London ANPR mass surveillance snooping

eye.jpgBy SpyBlog |

Just in case you thought that Spy Blog has not tried the available, alleged “checks and balances” which are supposed to prevent the disproportionate abuse of our privacy and freedoms, you might be interested in our brief correspondence with the Office of the Surveillance Commissioners, regarding the function creep of what were supposed to have been “save the environment” schemes: the London Congestion Charge and the London Low Emission Zone, but which have now mutated into a secretive, unaccountable, mass surveillance snooping scheme.

Rt. Hon. Sir Christopher Rose
Chief Surveillance Commissioner
Office of Surveillance Commissioners
PO Box 29105,
London, SW1V 1ZUCopy via email: oscmailbox@osc.gsi.gov.uk

20th September 2007

Dear Sir Christopher,

I am writing to you in respect of the current Automatic Number Plate Recognition mass surveillance scheme, which was announced by Home Office Minister Tony McNulty on 17th July 2007, involving “real time” “bulk data transfers” between the London Congestion Charge system run by Transport for London and the Metropolitan Police Service.

Link

The Minister of State, Home Department (Mr. Tony McNulty): I would like to inform the House that my right hon. Friend the Home Secretary has signed a certificate to exempt Transport for London (TfL) and the Metropolitan Police Service (MPS) from certain provisions of the Data Protection Act 1998 to facilitate the bulk transfer of Automatic Number Plate Recognition (ANPR) data from TfL to the MPS. The Commissioner of the Metropolitan Police believes that it is necessary due to the enduring, vehicle-borne terrorist threat to London. The MPS requires bulk ANPR data from TfL’s camera network in London specifically for terrorism intelligence purposes and to prevent and investigate such offences. The infrastructure will allow the realtime flow of data between TfL and the MPS.As one of the conditions of this certificate, the MPS will provide an annual report to the Information Commissioner so that he can satisfy himself that the personal data processed under the certificate is required for the purposes of safeguarding national security, and that any processing that is undertaken other than under an exemption set out in the certificate is carried out in compliance with the Data Protection Act 1998.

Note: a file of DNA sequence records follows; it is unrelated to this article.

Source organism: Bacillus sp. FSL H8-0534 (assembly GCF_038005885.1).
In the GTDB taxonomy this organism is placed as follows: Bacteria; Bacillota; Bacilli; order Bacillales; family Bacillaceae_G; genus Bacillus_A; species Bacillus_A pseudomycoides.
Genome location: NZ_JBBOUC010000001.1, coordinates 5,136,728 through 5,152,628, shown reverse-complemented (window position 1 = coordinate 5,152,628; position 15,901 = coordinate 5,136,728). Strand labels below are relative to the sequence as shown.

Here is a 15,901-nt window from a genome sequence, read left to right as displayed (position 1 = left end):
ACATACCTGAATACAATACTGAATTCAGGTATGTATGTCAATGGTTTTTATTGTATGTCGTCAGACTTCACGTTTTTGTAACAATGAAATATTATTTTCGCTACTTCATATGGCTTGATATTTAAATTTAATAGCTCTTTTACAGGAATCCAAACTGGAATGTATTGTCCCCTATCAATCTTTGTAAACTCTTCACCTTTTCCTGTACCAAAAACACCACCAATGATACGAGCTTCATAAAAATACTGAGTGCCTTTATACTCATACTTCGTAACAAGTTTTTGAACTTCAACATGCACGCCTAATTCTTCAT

My right hon. Friend the Home Secretary will review the operation of the certificate in three months time when the Commissioner of the Metropolitan Police provides her with a separate, interim report so that she can be personally satisfied that the certificate is being operated in accordance with the agreement and that the privacy of individuals is protected. In the coming months, proposals will be developed and discussed across Government to ensure that bulk ANPR data-sharing with the police is subject to a robust regulatory regime which ensures reasonable transparency and scrutiny.”